Evan Schneider
Politics /28 Apr 2015
04.28.15

Did Rosatom Conquer the Clintons?

Three days ago the New York Times released a bombshell of an article linking Rosatom, the Russian atomic energy agency to the Clinton Global Initiative, the philanthropic NGO of former President William Clinton and now candidate Hillary Clinton via the uranium mines of Kazakhstan, Canada, and Wyoming. What are the implications of what the Kremlin’s mouthpiece Pravda called in an article a Russian nuclear energy conquest of the world?

Some background first. From 2006-2013, millions of dollars were transferred to the Clinton Global Initiative from Canadian businessmen, investors, and beneficiaries of the merger of Rosatom and South African-Canadian Uranium One. The merger of Rosatom with Uranium One was then approved in 2010 by the inter-agency Committee on Foreign Investment in the United States, in which the then Secretary Hillary Clinton, representing the US Department of State played a key role. While foreign direct investment benefits the United States, it behooves everyone involved that the process is fair and transparent.

At this point, there are two things to consider: 1. What is the history of such donations for the Clinton Global Initiative, and 2. Is this activity new or to be expected by the instruments of the Russian Federation?

Hillary Clinton has been lauded for her work as Secretary of State, having her blackberry attached to her hand semi-permanently and racking up nearly one million miles on her trips throughout the world. Her work negotiating the New START Treaty with Russia, opening up Myanmar, and laying the groundwork for the US “rebalance to Asia” is notable and should be lauded.

Nonetheless, there is a troubling string of donations linking the then Secretary Clinton and donations to the Clinton Global Initiative to foreign powers. According to the Washington Post, “A third of the foundation donors who have given more than one million dollars are foreign governments or entities.” While this is not unique in the world of NGOs and think tanks, it is an apparent conflict of interest to have a sitting Secretary of State deciding the fate of a company by which he or she has directly benefited. Moreover, as campaign finance reform is a key plank in Candidate Clinton’s political platform, it seems odd that such murky dealings would take place.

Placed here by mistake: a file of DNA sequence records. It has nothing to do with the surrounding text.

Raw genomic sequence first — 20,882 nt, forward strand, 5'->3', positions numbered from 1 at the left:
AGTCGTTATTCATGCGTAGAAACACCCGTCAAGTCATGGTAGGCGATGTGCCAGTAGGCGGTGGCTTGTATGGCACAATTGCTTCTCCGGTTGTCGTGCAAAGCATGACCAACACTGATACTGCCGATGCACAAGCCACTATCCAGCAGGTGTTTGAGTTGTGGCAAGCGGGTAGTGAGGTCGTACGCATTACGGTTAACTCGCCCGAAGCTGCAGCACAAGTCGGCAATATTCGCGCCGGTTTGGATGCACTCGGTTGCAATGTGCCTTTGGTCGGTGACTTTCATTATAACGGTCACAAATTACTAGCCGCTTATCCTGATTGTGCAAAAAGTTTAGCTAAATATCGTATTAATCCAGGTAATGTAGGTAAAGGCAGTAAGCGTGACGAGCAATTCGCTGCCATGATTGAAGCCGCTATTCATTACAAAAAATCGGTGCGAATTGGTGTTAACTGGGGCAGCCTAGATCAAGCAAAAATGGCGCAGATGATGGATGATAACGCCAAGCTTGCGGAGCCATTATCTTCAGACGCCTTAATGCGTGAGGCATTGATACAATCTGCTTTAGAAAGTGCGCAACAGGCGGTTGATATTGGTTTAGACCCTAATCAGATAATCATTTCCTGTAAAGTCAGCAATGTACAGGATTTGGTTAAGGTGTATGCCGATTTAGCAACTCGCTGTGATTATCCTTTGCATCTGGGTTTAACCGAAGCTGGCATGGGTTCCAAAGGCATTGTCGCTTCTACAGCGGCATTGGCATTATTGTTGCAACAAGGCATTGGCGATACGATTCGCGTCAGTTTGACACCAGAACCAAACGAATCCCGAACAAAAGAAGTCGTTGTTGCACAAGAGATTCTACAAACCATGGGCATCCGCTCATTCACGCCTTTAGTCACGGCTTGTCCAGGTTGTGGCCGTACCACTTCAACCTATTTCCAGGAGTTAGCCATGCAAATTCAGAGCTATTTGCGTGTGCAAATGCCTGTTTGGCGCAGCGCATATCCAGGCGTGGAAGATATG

Activities of organizations and companies associated with the Russian Federation are more straightforward. Since the collapse of the USSR, the Russian Federation has used a culture of corruption to co-opt elites throughout Europe. On the highest level to this point, it was seen by the German Chancellor Gerhard Schroder first negotiating the Nord Stream Pipeline and then after his retirement serving on its shareholder committee. While this is the biggest example, the more recent fall of the Bulgarian government in 2014 due to Russian energy machinations within the Cabinet is another demonstration of the Kremlin’s pernicious policies.

While many of the details are still missing, Candidate Hillary Clinton best answer the main ones before the Iowa Caucasus of 1 February 2016. Complex tales of donations or corrupt dealings must be faced head on in order to disprove or remove pernicious elements from the US elite, especially if that individual may become President of the United States. While it is not yet clear if Russian money has washed up on the shores of the US, the question lingers whether Rosatom conquered the Clintons.

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